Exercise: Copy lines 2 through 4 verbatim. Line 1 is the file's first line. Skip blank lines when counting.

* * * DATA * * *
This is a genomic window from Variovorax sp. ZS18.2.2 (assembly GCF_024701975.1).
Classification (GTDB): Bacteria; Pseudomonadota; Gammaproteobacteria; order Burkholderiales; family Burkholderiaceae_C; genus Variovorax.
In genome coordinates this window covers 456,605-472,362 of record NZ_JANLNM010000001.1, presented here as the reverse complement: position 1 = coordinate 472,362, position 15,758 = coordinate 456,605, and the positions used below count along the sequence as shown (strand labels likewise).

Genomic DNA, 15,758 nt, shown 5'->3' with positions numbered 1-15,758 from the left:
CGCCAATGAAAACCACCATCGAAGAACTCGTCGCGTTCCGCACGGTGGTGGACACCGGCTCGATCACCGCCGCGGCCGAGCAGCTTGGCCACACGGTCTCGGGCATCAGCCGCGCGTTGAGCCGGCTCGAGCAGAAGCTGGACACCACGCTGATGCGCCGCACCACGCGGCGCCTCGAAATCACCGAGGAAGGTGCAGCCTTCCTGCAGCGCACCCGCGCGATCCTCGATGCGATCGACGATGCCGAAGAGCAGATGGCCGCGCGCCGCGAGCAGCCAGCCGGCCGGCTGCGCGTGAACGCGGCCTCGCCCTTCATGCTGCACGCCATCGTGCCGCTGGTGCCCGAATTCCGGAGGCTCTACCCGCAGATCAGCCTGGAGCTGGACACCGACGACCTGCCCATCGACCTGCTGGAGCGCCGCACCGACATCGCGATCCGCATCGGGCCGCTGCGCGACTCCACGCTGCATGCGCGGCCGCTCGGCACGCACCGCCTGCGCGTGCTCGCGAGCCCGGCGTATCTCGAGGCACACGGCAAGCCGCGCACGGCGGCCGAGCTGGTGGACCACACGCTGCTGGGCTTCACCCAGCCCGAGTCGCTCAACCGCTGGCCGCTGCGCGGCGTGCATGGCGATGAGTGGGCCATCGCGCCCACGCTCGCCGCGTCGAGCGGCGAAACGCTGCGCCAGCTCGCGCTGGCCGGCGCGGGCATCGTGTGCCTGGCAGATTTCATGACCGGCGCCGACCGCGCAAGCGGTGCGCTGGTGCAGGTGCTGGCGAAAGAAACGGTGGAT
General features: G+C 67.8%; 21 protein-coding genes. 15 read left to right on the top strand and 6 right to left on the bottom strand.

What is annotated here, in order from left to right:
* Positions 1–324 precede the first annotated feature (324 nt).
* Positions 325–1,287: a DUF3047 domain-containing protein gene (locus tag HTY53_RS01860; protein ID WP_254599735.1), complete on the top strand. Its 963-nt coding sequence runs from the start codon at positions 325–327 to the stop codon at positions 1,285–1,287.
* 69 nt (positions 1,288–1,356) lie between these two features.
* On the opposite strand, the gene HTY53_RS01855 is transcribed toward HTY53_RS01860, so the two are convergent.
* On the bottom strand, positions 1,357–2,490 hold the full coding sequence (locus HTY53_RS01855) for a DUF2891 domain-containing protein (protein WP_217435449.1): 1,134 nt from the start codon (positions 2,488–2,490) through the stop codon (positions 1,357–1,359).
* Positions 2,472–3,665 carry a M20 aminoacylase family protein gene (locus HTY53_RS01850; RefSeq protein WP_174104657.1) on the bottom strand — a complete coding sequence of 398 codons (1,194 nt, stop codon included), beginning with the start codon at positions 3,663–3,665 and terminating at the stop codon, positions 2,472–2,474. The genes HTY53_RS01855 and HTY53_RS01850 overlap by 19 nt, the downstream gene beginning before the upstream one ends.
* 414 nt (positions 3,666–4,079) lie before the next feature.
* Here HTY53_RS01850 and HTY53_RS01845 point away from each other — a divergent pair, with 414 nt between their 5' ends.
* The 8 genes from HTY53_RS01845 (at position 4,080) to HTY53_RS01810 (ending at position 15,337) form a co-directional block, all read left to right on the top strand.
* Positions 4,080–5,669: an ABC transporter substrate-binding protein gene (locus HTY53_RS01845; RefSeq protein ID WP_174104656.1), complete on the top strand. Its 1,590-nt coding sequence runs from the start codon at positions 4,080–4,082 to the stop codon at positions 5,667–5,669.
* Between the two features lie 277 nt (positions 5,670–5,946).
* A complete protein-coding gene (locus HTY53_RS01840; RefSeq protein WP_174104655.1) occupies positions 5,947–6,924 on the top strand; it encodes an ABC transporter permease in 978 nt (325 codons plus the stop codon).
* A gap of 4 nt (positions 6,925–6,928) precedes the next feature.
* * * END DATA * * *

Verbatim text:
Classification (GTDB): Bacteria; Pseudomonadota; Gammaproteobacteria; order Burkholderiales; family Burkholderiaceae_C; genus Variovorax.
In genome coordinates this window covers 456,605-472,362 of record NZ_JANLNM010000001.1, presented here as the reverse complement: position 1 = coordinate 472,362, position 15,758 = coordinate 456,605, and the positions used below count along the sequence as shown (strand labels likewise).

Genomic DNA, 15,758 nt, shown 5'->3' with positions numbered 1-15,758 from the left: